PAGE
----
On the morning of September 11, 2001 Patrick Anderson (MPP '83) fled Ground Zero as the second plane flew “directly over his head” prior to striking the South Tower, eventually finding comfort in the arms of a stranger – Emily Maroney, a local New York photographer.
In “Strangers when we meet,” Deborah Holdship’s Michigan Today article details Anderson’s story, which was recently featured on PBS’ We’ll Meet Again—a show hosted by Ann Curry that explores how strangers form deep bonds with one another during times of crisis in order to overcome monumental struggle. Referring to his own continued relationship with Maroney, Anderson recounts how a stranger’s act of kindness served as a reminder that “there’s a goodness in human beings.”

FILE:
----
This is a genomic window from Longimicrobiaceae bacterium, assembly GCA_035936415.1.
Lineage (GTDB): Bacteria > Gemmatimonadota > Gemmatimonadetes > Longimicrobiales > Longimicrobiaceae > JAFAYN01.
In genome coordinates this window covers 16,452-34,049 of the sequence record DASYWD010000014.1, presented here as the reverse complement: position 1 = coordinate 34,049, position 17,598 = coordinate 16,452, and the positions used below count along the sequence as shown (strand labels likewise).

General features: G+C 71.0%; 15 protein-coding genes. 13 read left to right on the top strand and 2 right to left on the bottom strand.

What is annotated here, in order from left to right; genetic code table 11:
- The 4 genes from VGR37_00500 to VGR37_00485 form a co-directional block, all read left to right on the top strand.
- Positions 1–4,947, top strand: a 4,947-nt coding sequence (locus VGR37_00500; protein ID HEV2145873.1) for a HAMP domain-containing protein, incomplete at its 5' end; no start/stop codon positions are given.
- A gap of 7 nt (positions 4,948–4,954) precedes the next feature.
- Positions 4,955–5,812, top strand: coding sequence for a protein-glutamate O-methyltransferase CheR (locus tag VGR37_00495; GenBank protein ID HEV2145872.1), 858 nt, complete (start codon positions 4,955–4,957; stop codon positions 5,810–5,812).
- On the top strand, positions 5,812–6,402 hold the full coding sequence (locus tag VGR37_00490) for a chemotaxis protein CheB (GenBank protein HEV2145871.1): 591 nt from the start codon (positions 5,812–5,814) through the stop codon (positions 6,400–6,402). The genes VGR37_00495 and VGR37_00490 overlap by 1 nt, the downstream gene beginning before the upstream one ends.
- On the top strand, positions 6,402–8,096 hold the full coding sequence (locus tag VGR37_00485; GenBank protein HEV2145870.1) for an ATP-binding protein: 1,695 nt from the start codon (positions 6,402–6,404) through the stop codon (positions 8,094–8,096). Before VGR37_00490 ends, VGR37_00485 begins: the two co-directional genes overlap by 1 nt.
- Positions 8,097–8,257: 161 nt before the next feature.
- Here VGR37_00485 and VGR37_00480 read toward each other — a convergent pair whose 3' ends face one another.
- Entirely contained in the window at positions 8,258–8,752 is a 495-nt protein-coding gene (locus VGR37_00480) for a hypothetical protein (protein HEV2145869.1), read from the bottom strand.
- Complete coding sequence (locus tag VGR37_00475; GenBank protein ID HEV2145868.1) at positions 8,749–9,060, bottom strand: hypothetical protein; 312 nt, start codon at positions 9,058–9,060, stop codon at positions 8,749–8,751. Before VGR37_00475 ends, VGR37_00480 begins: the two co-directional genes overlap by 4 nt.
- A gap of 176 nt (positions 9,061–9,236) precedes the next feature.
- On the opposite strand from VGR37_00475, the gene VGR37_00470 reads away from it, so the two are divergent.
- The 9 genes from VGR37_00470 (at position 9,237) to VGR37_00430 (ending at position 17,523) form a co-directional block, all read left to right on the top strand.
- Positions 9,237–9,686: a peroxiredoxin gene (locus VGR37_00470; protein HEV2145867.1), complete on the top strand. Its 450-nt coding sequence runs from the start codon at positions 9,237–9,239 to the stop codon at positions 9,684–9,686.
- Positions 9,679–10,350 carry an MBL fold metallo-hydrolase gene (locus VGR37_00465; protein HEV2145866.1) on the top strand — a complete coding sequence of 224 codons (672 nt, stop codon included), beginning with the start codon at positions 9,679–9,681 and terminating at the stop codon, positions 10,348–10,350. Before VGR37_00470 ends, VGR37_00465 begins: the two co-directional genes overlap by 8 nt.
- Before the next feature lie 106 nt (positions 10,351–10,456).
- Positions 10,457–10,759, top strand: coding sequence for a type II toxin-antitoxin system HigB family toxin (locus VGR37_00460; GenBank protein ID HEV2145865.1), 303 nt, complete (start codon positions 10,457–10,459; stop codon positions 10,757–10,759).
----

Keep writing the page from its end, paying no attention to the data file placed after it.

Experiencing his own struggles to maintain a long-distance friendship with Maroney, Anderson has actively sought to unite himself and others with fellow 9/11 survivors to satisfy his “survivor purpose.” Anderson stresses that tragedy should not be the requirement for strangers to put aside their personal differences for the sake of unity. In his goal to bring together survivors and honor the victims, Anderson co-founded the nonprofit Michigan Remembers 9-11 to “memorialize 19 people with connections to Michigan, including U-M alumni.”
A passionate Wolverine, Anderson’s wife Madhu (Rustagi) Anderson also graduated from the Ford School with an MPP in 1984; Anderson’s oldest son Neal graduated from U-M two years ago, while his youngest son Sean is currently a sophomore at U-M's College of Literature, Sciences, and the Arts.